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Now there’s another food you need to throw away immediately

Published Sep 28th, 2020 12:06PM EDT
salmonella recall
Image: CDC

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  • The CDC has issued a bulletin for a recall of dried mushrooms that may be tainted with salmonella.
  • The mushrooms were sold directly to restaurants and not the public.
  • If you can’t determine where the mushrooms were sourced from, don’t order or eat them.

As if 2020 couldn’t get any worse, we now have another food to avoid because it might give us salmonella. You’ll remember the recent salmonella scares over peaches as well as onions. Both resulted in widespread recalls and hundreds of confirmed infections. Now we can add mushrooms to the list of foods that might make us sick.

In a new bulletin posted by the CDC, the agency warns against eating a specific type of mushroom called the Kikurage, or “wood ear mushroom,” distributed by a company called Wismettac Asian Foods, Inc. However, you won’t find these mushrooms on store shelves, and that’s actually complicating matters a great deal.

As the official bulletin explains, the distributor sells its mushrooms directly to restaurants which use them as an ingredient in any number of dishes. The fact that you can’t tell exactly where the mushrooms were sourced from when you order a dish that includes them as an ingredient means that we’ll have to rely on restaurants to do their due diligence and avoid serving these specific mushrooms to their customers.

The CDC recommends that we “ask restaurants where mushrooms are from before ordering to avoid eating recalled mushrooms,” and that “restaurant employees should check for recalled dries mushrooms and not serve or sell them.” The agency also says that if a restaurant can’t confirm the origin of their mushrooms, they should be thrown away as a precaution. Needless to say, the safest thing you can do is just throw away any takeout you have that might contain mushrooms, and don’t order any mushroom dishes right now.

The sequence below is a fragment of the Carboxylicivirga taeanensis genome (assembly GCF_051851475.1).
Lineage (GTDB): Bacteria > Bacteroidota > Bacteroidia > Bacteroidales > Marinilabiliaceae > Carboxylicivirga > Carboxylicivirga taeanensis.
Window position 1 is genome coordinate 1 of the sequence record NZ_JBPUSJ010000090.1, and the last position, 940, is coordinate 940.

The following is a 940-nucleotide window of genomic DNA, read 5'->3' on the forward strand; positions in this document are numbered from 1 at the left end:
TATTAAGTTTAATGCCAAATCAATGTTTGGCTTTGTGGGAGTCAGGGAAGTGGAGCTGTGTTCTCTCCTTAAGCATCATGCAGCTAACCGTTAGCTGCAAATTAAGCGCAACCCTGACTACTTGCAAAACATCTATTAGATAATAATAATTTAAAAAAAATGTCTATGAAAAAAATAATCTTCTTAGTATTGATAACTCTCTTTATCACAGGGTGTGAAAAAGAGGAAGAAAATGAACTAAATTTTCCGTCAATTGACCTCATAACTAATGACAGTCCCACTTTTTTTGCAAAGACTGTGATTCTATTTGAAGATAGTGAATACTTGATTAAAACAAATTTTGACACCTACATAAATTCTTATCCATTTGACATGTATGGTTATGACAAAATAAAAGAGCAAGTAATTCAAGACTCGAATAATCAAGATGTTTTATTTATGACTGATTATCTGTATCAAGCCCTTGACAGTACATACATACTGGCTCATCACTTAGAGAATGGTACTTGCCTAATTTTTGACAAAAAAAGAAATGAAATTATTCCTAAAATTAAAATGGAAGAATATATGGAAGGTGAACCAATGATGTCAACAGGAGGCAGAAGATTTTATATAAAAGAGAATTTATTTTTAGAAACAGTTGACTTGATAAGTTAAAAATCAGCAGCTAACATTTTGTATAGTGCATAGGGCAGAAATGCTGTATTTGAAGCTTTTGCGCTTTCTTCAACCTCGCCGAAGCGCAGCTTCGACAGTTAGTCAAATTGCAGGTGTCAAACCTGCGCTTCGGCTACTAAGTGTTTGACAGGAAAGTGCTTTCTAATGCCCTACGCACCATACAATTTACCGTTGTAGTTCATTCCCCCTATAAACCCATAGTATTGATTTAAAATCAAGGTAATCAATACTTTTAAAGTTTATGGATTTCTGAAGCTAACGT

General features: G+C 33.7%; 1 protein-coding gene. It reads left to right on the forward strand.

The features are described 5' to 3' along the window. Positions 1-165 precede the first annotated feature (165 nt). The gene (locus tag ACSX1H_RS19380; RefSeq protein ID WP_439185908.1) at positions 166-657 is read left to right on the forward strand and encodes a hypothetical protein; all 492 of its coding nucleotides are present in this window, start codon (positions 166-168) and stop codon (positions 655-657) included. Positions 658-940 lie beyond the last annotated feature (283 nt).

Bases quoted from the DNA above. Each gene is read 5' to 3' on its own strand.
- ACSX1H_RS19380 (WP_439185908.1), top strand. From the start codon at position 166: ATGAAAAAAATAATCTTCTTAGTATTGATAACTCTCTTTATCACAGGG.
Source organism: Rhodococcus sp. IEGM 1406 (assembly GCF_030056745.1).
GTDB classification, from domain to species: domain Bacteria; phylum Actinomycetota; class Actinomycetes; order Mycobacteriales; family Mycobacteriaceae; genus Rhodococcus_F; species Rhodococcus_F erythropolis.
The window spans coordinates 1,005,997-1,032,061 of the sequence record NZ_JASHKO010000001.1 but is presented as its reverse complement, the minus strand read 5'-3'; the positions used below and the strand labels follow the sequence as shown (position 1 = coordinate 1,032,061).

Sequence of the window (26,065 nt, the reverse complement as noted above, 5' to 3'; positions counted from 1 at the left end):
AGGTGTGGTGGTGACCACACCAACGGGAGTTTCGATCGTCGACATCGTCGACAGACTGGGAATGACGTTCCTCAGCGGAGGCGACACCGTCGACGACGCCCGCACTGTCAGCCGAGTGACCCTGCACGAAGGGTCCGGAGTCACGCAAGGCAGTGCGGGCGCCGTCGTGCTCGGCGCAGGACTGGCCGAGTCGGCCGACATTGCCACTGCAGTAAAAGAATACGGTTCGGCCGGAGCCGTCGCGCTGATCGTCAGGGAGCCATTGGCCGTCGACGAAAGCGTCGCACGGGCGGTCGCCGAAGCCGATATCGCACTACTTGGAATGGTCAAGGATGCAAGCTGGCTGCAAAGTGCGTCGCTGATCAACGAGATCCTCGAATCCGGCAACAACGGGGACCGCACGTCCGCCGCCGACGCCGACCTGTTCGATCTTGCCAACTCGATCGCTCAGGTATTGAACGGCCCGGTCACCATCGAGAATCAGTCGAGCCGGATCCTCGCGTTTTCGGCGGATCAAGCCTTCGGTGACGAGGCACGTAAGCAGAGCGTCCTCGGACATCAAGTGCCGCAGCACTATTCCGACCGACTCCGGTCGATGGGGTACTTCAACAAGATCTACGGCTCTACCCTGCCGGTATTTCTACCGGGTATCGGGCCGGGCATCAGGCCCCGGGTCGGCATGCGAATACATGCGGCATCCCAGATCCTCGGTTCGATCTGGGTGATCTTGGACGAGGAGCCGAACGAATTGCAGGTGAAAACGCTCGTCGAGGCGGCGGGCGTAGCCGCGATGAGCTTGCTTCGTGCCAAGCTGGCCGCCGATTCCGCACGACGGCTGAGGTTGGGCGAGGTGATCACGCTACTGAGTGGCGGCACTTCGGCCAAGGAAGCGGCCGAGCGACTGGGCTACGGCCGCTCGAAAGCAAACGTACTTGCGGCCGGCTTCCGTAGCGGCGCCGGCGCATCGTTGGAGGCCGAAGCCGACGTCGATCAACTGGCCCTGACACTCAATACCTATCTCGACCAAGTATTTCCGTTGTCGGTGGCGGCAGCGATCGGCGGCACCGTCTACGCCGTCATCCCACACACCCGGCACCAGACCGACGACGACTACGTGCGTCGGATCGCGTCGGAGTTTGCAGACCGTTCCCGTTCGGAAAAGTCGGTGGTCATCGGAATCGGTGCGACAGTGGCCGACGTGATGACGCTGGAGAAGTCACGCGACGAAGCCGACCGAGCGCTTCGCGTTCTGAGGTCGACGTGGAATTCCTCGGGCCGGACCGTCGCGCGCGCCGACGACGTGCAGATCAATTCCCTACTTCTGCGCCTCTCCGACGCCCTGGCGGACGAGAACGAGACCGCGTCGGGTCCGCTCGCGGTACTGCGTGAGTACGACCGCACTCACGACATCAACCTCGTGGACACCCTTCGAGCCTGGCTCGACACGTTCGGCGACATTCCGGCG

Thus far, 41 confirmed cases of salmonella infection have been sourced to these mushrooms, with cases spanning 10 US states. California has seen the highest number of infections with 25, but the states of Arizona, Connecticut, Georgia, Illinois, Louisiana, New Jersey, New York City, Pennsylvania, and Wisconsin have also seen at least one case each.

Via the CDC, here’s what you can expect if you come down with a salmonella infection:

  • Most people infected with salmonella develop diarrhea, fever, and stomach cramps 6 hours to 6 days after being exposed to the bacteria.
  • The illness usually lasts 4 to 7 days, and most people recover without treatment.
  • In some people, the illness may be so severe that the patient needs to be hospitalized. Salmonella infection may spread from the intestines to the bloodstream and then to other places in the body.
  • Children younger than 5 years, adults 65 years and older, and people with weakened immune systems are more likely to have a severe illness.

It’s not pleasant, but most people will recover without treatment, which is good news. The bad news is that if you have another condition, a compromised immune system, or you’re particularly young or elderly, the odds of developing a severe reaction are increased.

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